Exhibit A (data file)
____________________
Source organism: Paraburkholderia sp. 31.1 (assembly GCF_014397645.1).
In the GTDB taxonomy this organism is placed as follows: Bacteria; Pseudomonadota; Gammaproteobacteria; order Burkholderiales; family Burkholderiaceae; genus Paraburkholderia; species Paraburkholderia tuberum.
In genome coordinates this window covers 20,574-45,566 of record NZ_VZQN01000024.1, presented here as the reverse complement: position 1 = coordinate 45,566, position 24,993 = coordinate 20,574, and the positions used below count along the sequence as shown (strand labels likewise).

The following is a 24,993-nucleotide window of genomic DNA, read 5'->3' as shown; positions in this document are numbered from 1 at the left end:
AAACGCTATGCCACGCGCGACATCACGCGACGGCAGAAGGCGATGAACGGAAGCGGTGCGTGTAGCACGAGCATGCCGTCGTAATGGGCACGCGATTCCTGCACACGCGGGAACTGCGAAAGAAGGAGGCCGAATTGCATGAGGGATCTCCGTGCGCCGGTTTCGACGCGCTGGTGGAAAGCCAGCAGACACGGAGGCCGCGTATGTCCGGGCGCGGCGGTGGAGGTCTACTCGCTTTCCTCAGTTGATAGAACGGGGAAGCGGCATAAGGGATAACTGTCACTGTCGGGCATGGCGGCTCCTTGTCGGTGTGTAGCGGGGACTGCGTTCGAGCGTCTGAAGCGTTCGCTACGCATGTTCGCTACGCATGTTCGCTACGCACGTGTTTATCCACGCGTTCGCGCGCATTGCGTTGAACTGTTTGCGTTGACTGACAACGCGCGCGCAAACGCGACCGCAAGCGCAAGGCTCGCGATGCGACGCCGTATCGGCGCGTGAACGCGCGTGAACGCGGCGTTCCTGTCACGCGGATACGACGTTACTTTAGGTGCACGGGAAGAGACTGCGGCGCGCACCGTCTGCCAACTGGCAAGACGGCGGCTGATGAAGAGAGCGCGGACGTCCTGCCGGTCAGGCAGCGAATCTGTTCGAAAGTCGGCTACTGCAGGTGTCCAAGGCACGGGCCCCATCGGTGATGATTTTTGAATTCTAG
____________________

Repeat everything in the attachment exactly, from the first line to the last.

Source organism: Paraburkholderia sp. 31.1 (assembly GCF_014397645.1).
In the GTDB taxonomy this organism is placed as follows: Bacteria; Pseudomonadota; Gammaproteobacteria; order Burkholderiales; family Burkholderiaceae; genus Paraburkholderia; species Paraburkholderia tuberum.
In genome coordinates this window covers 20,574-45,566 of record NZ_VZQN01000024.1, presented here as the reverse complement: position 1 = coordinate 45,566, position 24,993 = coordinate 20,574, and the positions used below count along the sequence as shown (strand labels likewise).

The following is a 24,993-nucleotide window of genomic DNA, read 5'->3' as shown; positions in this document are numbered from 1 at the left end:
AAACGCTATGCCACGCGCGACATCACGCGACGGCAGAAGGCGATGAACGGAAGCGGTGCGTGTAGCACGAGCATGCCGTCGTAATGGGCACGCGATTCCTGCACACGCGGGAACTGCGAAAGAAGGAGGCCGAATTGCATGAGGGATCTCCGTGCGCCGGTTTCGACGCGCTGGTGGAAAGCCAGCAGACACGGAGGCCGCGTATGTCCGGGCGCGGCGGTGGAGGTCTACTCGCTTTCCTCAGTTGATAGAACGGGGAAGCGGCATAAGGGATAACTGTCACTGTCGGGCATGGCGGCTCCTTGTCGGTGTGTAGCGGGGACTGCGTTCGAGCGTCTGAAGCGTTCGCTACGCATGTTCGCTACGCATGTTCGCTACGCACGTGTTTATCCACGCGTTCGCGCGCATTGCGTTGAACTGTTTGCGTTGACTGACAACGCGCGCGCAAACGCGACCGCAAGCGCAAGGCTCGCGATGCGACGCCGTATCGGCGCGTGAACGCGCGTGAACGCGGCGTTCCTGTCACGCGGATACGACGTTACTTTAGGTGCACGGGAAGAGACTGCGGCGCGCACCGTCTGCCAACTGGCAAGACGGCGGCTGATGAAGAGAGCGCGGACGTCCTGCCGGTCAGGCAGCGAATCTGTTCGAAAGTCGGCTACTGCAGGTGTCCAAGGCACGGGCCCCATCGGTGATGATTTTTGAATTCTAG